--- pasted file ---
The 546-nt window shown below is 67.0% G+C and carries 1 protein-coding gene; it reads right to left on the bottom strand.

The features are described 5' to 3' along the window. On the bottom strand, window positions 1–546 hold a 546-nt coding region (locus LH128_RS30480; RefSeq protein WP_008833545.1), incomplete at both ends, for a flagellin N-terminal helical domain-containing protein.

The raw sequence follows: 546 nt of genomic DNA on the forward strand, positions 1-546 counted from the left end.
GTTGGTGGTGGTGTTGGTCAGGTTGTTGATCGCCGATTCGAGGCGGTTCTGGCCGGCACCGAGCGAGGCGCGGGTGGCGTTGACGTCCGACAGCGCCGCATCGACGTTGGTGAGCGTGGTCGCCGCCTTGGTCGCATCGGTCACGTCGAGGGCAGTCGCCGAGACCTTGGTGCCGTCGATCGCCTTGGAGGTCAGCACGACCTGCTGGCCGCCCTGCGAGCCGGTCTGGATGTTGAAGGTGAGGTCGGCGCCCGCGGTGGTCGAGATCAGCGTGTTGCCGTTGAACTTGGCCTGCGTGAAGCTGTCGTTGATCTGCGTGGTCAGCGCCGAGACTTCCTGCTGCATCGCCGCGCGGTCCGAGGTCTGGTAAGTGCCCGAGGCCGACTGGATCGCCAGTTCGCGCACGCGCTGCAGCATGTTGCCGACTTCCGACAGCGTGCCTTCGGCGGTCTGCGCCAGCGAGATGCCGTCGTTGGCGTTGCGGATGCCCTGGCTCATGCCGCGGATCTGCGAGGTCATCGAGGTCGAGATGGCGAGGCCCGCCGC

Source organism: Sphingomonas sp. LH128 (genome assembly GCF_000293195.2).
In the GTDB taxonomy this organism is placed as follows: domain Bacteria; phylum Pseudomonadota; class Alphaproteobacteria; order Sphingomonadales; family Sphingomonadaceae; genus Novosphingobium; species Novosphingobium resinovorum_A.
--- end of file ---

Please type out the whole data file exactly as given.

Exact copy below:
The 546-nt window shown below is 67.0% G+C and carries 1 protein-coding gene; it reads right to left on the bottom strand.

The features are described 5' to 3' along the window. On the bottom strand, window positions 1–546 hold a 546-nt coding region (locus LH128_RS30480; RefSeq protein WP_008833545.1), incomplete at both ends, for a flagellin N-terminal helical domain-containing protein.

The raw sequence follows: 546 nt of genomic DNA on the forward strand, positions 1-546 counted from the left end.
GTTGGTGGTGGTGTTGGTCAGGTTGTTGATCGCCGATTCGAGGCGGTTCTGGCCGGCACCGAGCGAGGCGCGGGTGGCGTTGACGTCCGACAGCGCCGCATCGACGTTGGTGAGCGTGGTCGCCGCCTTGGTCGCATCGGTCACGTCGAGGGCAGTCGCCGAGACCTTGGTGCCGTCGATCGCCTTGGAGGTCAGCACGACCTGCTGGCCGCCCTGCGAGCCGGTCTGGATGTTGAAGGTGAGGTCGGCGCCCGCGGTGGTCGAGATCAGCGTGTTGCCGTTGAACTTGGCCTGCGTGAAGCTGTCGTTGATCTGCGTGGTCAGCGCCGAGACTTCCTGCTGCATCGCCGCGCGGTCCGAGGTCTGGTAAGTGCCCGAGGCCGACTGGATCGCCAGTTCGCGCACGCGCTGCAGCATGTTGCCGACTTCCGACAGCGTGCCTTCGGCGGTCTGCGCCAGCGAGATGCCGTCGTTGGCGTTGCGGATGCCCTGGCTCATGCCGCGGATCTGCGAGGTCATCGAGGTCGAGATGGCGAGGCCCGCCGC

Source organism: Sphingomonas sp. LH128 (genome assembly GCF_000293195.2).
In the GTDB taxonomy this organism is placed as follows: domain Bacteria; phylum Pseudomonadota; class Alphaproteobacteria; order Sphingomonadales; family Sphingomonadaceae; genus Novosphingobium; species Novosphingobium resinovorum_A.